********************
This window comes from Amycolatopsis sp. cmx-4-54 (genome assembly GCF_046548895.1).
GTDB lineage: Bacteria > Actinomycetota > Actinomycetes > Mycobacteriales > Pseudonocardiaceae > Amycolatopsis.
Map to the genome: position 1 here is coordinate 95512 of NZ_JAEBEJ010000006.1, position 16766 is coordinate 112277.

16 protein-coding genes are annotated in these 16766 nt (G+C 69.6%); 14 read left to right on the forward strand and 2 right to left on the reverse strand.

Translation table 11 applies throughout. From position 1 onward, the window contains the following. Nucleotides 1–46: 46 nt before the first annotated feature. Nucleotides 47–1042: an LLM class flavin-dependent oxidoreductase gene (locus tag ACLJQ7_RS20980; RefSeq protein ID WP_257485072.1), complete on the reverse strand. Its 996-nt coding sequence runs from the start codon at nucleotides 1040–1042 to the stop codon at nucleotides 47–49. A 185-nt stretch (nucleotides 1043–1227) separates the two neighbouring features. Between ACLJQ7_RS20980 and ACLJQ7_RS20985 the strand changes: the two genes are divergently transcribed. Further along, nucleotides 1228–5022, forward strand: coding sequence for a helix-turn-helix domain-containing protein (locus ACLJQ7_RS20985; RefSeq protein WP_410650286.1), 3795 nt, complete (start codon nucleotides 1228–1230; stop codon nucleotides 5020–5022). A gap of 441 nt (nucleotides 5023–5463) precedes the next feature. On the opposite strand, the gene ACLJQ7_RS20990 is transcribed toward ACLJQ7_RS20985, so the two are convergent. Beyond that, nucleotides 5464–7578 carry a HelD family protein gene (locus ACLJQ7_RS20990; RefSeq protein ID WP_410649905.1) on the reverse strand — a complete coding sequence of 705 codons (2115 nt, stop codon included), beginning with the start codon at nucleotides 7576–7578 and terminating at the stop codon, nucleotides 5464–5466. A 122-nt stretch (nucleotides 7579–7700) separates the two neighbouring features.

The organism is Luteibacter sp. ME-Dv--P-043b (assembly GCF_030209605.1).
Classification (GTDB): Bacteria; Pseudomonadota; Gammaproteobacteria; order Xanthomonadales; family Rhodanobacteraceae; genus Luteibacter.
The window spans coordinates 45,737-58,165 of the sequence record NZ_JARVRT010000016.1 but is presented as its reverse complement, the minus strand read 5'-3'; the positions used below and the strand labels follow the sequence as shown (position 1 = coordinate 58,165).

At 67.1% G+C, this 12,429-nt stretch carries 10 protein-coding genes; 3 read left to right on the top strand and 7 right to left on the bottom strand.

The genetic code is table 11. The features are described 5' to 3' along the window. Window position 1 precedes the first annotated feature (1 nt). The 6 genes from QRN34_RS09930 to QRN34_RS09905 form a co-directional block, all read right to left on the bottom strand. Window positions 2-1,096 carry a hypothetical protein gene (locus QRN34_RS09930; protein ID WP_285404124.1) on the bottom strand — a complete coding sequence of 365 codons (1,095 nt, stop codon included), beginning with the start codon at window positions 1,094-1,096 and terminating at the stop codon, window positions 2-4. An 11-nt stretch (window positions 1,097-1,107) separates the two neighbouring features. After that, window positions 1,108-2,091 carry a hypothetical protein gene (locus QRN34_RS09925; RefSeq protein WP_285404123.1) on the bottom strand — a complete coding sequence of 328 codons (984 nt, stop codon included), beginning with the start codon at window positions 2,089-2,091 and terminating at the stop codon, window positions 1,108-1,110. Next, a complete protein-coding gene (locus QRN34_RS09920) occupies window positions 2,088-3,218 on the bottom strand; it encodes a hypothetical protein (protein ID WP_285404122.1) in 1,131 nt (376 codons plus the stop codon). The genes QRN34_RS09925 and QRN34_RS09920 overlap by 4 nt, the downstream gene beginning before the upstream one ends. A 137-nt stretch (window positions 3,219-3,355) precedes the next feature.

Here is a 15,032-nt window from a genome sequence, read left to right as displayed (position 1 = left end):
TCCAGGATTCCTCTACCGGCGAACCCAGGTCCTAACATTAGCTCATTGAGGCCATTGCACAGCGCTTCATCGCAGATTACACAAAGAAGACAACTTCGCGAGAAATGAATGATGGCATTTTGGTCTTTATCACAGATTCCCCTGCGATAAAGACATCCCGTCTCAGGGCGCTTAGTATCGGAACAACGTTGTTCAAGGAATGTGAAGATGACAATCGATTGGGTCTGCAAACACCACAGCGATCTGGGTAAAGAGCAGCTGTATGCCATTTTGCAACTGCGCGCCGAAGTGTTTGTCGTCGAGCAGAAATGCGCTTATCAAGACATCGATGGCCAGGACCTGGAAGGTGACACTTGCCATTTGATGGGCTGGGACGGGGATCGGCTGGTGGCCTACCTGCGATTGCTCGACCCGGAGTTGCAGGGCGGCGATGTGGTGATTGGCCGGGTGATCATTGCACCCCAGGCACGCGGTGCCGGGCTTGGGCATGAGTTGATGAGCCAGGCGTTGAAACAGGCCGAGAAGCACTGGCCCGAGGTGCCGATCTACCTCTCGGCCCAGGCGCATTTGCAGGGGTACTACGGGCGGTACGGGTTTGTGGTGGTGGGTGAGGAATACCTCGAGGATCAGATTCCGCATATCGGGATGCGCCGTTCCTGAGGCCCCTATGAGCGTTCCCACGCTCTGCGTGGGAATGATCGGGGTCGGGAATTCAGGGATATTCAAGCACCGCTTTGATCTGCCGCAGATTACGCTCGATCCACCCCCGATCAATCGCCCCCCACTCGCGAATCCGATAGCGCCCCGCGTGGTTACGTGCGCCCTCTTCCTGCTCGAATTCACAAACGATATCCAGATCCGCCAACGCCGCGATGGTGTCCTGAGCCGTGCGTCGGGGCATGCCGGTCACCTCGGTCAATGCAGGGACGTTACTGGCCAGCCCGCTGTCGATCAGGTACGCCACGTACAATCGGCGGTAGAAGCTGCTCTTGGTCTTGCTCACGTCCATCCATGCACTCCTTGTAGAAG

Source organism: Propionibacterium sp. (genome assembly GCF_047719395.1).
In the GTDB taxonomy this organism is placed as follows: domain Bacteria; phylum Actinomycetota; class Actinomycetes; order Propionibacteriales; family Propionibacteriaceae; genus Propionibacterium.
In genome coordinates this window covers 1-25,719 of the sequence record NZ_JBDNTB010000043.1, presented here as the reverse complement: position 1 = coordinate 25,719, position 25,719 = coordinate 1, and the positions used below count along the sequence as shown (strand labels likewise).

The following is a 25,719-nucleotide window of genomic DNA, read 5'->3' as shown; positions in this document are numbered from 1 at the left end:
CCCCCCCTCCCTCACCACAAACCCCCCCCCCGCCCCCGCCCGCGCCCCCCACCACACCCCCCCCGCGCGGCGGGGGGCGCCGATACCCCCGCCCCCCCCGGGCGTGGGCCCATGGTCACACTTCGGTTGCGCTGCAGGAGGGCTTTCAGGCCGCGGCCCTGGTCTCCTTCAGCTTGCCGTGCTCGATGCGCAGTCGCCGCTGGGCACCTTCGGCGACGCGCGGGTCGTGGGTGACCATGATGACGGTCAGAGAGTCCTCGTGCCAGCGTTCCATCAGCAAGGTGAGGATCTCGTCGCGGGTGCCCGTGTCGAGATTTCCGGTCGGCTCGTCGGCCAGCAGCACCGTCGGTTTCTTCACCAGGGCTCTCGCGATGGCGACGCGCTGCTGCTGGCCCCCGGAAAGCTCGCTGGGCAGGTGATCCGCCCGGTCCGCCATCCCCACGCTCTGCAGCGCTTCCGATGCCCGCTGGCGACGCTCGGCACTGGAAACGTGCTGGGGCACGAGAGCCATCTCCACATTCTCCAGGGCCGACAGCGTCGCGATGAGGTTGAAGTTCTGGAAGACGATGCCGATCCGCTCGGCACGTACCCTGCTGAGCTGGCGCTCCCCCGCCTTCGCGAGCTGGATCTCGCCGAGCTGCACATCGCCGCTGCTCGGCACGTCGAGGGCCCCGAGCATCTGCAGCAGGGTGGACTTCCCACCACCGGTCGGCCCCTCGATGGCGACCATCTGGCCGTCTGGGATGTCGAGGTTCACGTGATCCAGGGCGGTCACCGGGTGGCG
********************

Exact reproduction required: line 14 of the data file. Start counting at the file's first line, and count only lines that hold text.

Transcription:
In the GTDB taxonomy this organism is placed as follows: domain Bacteria; phylum Actinomycetota; class Actinomycetes; order Propionibacteriales; family Propionibacteriaceae; genus Propionibacterium.